Page 7, Hemodynamics, Dr. D. Penney

Fluid Energy (continued..)

In a second system the effects of friction are included; fluid particles bump into each other and rub against each other and also rub against the walls of the structure. Total fluid energy in the larger tube is given as 101 arbitrary units, and the potential energy portion, the pressure, is given as 100. This is shown by the fluid height in the perpendicular tube. The kinetic energy portion is given as one, because the velocity is one.

When the fluid passes into the smaller tube the velocity increases. In fact, it is increased six times; thus, the kinetic energy increases 36-fold. There is some decrease in total fluid energy due to friction. Transmural pressure decreases from 100 to 50.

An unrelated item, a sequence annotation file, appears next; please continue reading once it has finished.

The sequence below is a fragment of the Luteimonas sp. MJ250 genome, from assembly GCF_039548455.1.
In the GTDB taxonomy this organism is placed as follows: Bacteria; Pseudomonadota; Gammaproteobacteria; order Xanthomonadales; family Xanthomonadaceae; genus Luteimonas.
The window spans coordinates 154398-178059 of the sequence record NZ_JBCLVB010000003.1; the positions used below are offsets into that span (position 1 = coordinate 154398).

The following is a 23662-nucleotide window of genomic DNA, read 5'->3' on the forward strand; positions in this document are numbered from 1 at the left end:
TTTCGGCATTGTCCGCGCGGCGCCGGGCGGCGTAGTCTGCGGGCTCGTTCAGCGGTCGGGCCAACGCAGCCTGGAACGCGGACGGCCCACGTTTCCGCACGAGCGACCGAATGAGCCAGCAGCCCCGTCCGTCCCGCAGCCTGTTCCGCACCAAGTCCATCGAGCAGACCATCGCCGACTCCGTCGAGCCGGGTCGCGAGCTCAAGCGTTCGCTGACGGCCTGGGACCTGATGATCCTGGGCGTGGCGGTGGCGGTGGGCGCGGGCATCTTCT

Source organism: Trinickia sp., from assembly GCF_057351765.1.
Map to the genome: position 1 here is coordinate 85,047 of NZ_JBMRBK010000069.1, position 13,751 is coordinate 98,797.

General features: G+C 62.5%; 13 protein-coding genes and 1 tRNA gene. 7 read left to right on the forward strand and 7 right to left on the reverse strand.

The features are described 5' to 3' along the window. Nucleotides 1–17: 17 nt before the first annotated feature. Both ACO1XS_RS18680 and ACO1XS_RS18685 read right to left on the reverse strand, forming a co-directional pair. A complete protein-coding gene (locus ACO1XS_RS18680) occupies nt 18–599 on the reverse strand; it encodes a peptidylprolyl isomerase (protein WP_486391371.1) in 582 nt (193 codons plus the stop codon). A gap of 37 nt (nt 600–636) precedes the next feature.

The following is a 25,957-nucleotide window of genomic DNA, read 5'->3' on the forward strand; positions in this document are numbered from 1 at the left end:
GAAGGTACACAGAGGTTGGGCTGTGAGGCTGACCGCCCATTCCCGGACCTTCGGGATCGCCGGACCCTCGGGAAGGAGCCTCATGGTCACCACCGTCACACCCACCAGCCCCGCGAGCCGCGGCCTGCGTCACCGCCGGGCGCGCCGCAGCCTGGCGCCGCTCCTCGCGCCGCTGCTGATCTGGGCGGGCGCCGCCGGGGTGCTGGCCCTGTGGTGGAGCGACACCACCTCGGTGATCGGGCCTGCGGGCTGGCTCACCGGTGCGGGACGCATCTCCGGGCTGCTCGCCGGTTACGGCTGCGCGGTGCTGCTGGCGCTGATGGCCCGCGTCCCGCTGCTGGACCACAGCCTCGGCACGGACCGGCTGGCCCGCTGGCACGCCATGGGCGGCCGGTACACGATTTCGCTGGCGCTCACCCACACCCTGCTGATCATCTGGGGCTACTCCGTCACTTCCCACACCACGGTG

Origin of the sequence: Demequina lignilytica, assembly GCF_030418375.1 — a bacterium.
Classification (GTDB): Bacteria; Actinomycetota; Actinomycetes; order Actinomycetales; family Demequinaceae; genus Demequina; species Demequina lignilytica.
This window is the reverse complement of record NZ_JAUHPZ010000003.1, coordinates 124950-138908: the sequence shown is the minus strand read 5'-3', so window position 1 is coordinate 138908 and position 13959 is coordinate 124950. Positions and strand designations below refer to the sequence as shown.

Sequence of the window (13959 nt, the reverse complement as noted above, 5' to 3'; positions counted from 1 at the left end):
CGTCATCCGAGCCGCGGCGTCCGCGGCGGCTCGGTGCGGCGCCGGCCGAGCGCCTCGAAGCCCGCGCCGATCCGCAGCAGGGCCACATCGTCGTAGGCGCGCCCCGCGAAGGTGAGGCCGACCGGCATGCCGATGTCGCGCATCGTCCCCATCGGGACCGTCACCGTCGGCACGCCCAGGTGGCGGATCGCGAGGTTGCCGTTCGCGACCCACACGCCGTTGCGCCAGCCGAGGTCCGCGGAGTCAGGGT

In the larger tube beyond the constriction, total fluid energy is decreased to 71 from 86. Kinetic energy is 1 once again and pressure is 70. In this case the fluid is moving from an area of lower pressure to one of higher pressure, a seeming impossibility at first glance.

Recall the example of the cardiac cycle, where blood flows from an area of lower to an area of higher pressure during the second half of ventricular ejection. The ventricle continues to empty into the aorta because the total fluid energy is still greater in the ventricle.